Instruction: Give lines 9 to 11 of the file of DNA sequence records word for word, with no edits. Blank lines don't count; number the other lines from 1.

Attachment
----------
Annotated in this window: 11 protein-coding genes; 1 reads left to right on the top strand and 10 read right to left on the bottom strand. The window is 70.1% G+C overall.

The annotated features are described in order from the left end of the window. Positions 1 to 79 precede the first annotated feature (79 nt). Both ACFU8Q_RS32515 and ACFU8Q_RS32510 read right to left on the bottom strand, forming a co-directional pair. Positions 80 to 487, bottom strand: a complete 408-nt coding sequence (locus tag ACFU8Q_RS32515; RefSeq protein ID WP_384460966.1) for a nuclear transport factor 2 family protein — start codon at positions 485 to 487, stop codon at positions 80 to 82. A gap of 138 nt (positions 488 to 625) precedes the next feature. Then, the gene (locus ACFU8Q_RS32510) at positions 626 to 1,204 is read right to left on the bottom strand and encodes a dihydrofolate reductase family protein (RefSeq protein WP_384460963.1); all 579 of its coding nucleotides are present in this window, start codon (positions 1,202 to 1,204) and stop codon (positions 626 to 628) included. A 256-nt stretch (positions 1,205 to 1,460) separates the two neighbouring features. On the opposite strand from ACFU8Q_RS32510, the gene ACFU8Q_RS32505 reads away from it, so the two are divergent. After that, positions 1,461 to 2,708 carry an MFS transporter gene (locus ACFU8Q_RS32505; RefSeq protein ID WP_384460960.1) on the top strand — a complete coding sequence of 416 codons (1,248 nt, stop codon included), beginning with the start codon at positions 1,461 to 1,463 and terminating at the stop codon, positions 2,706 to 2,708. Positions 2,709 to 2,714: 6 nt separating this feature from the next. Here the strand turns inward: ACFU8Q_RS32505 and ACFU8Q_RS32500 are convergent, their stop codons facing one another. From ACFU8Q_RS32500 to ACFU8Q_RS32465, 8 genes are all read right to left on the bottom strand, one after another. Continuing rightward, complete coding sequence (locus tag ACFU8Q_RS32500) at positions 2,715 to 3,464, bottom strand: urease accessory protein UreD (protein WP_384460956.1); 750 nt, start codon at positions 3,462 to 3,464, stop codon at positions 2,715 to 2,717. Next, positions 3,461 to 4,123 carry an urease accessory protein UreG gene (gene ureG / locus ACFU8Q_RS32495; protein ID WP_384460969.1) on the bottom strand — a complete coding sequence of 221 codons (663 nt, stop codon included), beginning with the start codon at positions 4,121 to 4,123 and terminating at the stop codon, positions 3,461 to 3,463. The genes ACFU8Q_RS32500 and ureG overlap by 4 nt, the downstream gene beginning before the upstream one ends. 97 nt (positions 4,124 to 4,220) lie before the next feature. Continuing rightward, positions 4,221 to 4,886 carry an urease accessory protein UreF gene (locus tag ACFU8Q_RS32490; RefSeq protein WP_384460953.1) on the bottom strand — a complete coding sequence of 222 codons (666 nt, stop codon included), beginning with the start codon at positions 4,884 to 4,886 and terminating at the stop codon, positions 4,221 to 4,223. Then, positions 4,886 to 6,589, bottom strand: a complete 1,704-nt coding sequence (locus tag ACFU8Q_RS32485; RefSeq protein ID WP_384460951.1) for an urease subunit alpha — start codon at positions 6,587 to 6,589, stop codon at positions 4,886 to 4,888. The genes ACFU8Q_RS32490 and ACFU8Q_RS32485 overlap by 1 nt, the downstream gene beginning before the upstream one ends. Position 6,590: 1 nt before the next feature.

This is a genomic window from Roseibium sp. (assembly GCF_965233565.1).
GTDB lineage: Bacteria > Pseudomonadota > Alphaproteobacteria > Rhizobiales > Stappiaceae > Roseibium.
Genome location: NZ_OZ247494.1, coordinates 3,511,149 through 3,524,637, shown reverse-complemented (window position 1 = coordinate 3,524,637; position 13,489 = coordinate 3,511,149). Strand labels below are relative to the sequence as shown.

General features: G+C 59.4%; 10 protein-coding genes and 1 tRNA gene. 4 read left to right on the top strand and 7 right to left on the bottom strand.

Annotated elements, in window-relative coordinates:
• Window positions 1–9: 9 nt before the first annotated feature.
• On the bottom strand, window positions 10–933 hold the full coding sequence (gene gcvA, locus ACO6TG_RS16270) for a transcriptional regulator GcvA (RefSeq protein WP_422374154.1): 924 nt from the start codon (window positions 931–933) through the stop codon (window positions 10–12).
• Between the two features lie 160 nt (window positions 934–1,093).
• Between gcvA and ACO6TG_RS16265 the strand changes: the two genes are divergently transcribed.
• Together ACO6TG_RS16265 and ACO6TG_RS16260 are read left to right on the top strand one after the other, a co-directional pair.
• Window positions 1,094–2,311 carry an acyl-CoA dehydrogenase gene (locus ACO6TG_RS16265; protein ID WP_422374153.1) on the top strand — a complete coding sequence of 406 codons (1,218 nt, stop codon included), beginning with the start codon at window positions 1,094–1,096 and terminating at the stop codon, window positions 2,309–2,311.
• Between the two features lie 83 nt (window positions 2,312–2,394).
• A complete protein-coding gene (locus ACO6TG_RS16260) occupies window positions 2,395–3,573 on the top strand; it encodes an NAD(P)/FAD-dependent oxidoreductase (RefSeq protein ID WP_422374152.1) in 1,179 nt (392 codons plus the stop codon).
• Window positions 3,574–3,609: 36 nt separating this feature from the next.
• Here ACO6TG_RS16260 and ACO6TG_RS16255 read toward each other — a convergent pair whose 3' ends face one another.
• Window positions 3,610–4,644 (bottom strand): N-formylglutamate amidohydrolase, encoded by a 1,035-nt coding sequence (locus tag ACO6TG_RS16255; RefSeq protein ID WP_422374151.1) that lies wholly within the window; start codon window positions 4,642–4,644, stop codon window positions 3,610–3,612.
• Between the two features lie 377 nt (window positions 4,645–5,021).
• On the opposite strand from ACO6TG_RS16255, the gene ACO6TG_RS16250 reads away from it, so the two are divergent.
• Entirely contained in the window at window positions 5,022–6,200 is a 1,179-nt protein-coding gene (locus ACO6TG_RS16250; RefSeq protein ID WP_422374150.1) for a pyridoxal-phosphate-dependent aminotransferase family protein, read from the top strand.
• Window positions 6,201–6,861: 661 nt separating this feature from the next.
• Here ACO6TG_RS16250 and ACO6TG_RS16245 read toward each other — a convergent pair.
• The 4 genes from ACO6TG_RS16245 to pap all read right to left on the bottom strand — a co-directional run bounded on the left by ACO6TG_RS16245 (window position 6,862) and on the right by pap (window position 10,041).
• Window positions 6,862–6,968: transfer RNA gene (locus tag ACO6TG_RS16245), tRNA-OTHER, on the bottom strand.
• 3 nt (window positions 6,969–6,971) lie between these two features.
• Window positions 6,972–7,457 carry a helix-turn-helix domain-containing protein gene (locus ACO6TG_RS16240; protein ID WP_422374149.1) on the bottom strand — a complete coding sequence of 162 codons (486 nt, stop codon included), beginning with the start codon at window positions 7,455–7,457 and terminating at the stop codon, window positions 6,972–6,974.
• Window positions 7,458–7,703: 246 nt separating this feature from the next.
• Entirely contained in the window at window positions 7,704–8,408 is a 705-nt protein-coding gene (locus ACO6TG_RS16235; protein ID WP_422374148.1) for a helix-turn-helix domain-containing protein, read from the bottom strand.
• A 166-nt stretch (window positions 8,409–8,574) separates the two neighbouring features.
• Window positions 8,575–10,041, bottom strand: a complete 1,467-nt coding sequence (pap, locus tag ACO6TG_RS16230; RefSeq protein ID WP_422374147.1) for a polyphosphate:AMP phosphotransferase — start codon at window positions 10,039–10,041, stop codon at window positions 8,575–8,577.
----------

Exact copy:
• On the bottom strand, window positions 10–933 hold the full coding sequence (gene gcvA, locus ACO6TG_RS16270) for a transcriptional regulator GcvA (RefSeq protein WP_422374154.1): 924 nt from the start codon (window positions 931–933) through the stop codon (window positions 10–12).
• Between the two features lie 160 nt (window positions 934–1,093).
• Between gcvA and ACO6TG_RS16265 the strand changes: the two genes are divergently transcribed.